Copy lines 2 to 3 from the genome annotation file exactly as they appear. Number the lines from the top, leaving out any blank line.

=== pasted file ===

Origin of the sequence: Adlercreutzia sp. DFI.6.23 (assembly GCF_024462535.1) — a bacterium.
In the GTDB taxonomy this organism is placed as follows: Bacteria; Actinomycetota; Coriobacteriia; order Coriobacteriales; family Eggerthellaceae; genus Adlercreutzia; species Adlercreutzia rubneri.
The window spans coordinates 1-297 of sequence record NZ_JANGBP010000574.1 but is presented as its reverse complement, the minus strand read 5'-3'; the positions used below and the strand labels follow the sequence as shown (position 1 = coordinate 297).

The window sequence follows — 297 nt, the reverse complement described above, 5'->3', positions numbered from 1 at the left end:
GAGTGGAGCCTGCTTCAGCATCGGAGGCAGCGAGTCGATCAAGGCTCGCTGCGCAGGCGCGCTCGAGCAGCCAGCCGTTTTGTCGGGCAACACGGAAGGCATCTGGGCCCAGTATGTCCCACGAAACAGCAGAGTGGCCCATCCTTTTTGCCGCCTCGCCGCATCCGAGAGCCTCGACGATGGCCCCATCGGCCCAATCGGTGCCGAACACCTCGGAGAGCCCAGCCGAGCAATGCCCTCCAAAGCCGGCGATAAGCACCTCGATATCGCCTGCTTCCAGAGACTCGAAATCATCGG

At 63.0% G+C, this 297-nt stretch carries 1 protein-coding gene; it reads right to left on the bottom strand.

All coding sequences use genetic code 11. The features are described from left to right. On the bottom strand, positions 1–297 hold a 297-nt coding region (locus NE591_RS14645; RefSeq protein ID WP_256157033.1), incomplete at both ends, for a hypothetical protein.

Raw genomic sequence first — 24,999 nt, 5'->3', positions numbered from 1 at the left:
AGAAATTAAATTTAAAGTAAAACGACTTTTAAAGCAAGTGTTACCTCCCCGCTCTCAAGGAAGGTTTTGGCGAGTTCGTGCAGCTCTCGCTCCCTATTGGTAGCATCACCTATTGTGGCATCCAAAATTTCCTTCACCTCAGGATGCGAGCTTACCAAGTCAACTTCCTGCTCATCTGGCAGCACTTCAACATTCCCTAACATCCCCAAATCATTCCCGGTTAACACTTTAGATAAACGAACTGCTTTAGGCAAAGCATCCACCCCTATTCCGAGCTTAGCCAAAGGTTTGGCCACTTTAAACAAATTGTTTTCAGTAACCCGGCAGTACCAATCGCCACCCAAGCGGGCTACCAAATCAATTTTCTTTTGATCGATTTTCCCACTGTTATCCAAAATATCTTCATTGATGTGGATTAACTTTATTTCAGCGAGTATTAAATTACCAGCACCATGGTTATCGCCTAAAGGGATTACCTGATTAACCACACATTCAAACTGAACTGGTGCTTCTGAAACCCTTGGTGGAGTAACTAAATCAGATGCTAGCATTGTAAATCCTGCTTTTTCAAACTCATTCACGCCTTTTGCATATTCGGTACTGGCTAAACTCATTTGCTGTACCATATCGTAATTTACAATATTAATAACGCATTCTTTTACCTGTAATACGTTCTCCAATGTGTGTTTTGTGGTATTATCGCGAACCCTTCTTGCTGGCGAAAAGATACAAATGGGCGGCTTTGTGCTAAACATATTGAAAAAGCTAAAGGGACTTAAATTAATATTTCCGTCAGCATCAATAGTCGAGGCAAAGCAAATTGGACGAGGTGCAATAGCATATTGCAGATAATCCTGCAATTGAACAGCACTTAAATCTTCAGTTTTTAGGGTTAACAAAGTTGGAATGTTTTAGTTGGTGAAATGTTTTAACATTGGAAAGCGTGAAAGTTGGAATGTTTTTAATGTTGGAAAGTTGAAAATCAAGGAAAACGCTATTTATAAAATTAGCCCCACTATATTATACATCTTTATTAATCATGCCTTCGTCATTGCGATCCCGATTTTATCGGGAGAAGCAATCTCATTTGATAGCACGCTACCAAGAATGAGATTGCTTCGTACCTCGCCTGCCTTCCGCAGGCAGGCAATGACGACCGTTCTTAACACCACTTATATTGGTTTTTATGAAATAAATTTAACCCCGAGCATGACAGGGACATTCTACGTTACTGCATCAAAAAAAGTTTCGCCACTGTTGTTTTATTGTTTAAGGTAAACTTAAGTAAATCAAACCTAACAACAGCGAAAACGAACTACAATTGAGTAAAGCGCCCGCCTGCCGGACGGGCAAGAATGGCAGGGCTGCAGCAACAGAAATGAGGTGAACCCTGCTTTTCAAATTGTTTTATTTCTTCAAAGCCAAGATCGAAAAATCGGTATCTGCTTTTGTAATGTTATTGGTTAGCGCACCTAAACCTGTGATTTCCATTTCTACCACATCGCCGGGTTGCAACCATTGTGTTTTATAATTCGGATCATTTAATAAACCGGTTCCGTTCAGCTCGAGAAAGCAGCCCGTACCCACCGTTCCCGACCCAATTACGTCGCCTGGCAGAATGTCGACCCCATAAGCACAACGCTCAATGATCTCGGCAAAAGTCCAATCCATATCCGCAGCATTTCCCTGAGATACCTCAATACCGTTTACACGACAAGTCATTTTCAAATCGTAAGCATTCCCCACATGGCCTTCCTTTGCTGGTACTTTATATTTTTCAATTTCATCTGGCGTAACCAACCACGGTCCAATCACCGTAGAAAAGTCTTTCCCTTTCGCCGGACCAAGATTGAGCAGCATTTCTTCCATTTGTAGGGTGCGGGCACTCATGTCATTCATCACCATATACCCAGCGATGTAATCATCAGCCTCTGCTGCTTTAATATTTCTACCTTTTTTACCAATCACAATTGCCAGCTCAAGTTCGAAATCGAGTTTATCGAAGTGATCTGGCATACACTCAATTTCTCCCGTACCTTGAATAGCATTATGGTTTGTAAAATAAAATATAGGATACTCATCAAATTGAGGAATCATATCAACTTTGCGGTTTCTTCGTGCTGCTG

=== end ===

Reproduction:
In the GTDB taxonomy this organism is placed as follows: Bacteria; Actinomycetota; Coriobacteriia; order Coriobacteriales; family Eggerthellaceae; genus Adlercreutzia; species Adlercreutzia rubneri.
The window spans coordinates 1-297 of sequence record NZ_JANGBP010000574.1 but is presented as its reverse complement, the minus strand read 5'-3'; the positions used below and the strand labels follow the sequence as shown (position 1 = coordinate 297).